Blue Apron Shares Rise 28 Pct As It Reveals It Will Turn A Profit This Year


Blue Apron saw its shares jump 28 percent on Tuesday (Jan. 15) after the company revealed that it could become profitable this year.

According to CNBC, the meal kit delivery company is set to announce its earnings on Jan. 31, and will repeat its confidence that it will become profitable during both the first quarter of 2019 and the full fiscal year.

The company’s stock at one point fell as low as 65 cents. If the stock had remained below one dollar it could have potentially been delisted by the New York Stock Exchange. Tuesday’s jump took its stock to as high as $1.35.

The company was busy in 2018 making deals to boost its business. In December, it announced a partnership with WW, formerly known as Weight Watchers, on healthy meal kits for dieters.

At the time, Blue Apron CEO Brad Dickerson said the WW deal gives his company the potential to reach millions of new customers without spending additional funds. Instead, Blue Apron will pay WW a fee when it gets subscriptions through the partnership. He believed this deal would allow Blue Apron to become profitable this year.

In October, Blue Apron also announced a partnership with Grubhub to offer a  selection of meals to customers within certain areas in New York City on the Grubhub and Seamless platforms.

If these deals don’t help business, one one analyst suggested that an acquisition, with Walmart as the buyer, might be Blue Apron’s only hope.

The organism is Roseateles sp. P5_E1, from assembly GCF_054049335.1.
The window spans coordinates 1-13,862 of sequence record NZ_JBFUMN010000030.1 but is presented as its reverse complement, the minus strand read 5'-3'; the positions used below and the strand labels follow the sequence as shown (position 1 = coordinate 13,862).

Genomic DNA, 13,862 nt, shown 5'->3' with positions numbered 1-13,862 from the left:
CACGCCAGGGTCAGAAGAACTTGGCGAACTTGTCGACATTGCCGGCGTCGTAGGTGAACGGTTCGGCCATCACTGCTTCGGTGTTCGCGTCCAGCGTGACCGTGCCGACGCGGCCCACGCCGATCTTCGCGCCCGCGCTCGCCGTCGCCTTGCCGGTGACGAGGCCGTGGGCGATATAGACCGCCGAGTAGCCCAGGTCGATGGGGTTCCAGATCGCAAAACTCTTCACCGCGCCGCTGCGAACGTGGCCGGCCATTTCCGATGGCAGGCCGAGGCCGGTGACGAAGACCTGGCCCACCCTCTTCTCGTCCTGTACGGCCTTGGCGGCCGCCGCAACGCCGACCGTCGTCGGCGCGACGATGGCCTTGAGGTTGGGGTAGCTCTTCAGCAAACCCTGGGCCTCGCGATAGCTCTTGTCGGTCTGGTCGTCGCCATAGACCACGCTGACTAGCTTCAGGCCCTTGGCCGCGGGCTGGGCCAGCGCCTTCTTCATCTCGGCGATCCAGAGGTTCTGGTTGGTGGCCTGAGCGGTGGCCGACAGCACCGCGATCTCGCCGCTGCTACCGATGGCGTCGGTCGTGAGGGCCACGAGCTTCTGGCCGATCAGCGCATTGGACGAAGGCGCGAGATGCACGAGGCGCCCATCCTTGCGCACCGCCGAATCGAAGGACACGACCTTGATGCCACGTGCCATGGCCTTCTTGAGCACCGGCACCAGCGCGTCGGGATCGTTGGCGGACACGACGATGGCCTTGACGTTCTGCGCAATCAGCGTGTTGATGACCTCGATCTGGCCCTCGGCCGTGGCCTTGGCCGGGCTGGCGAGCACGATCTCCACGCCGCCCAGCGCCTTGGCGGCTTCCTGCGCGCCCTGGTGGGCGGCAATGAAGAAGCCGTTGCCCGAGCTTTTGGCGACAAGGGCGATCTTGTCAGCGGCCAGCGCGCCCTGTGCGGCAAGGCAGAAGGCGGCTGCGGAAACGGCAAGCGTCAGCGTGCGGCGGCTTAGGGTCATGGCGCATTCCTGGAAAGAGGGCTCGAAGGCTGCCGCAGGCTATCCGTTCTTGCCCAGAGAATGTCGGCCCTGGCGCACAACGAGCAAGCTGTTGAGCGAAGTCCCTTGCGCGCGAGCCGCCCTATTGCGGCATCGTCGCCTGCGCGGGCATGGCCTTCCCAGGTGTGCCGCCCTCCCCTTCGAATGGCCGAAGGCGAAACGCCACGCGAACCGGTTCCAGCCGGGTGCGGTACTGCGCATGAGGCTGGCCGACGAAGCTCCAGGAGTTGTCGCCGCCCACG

“Like its $310 million purchase of Bonobos, buying Blue Apron would repeat Walmart’s playbook of acquiring a branded eCommerce startup with a more premium product to its core offerings,” said Matthew Trusz, equity research analyst of Gabelli & Company, to investors. “Further, Walmart could put Blue Apron’s meal kits into its physical stores, which we believe would meaningfully enhance Blue Apron’s profitability (more scale, less packaging).”



The pressure on banks to modernize their payments capabilities to support initiatives such as ISO 20022 and instant/real time payments has been exacerbated by the emergence of COVID-19 and the compelling need to quickly scale operations due to the rapid growth of contactless payments, and subsequent increase in digitization. Given this new normal, the need for agility and optimization across the payments processing value chain is imperative.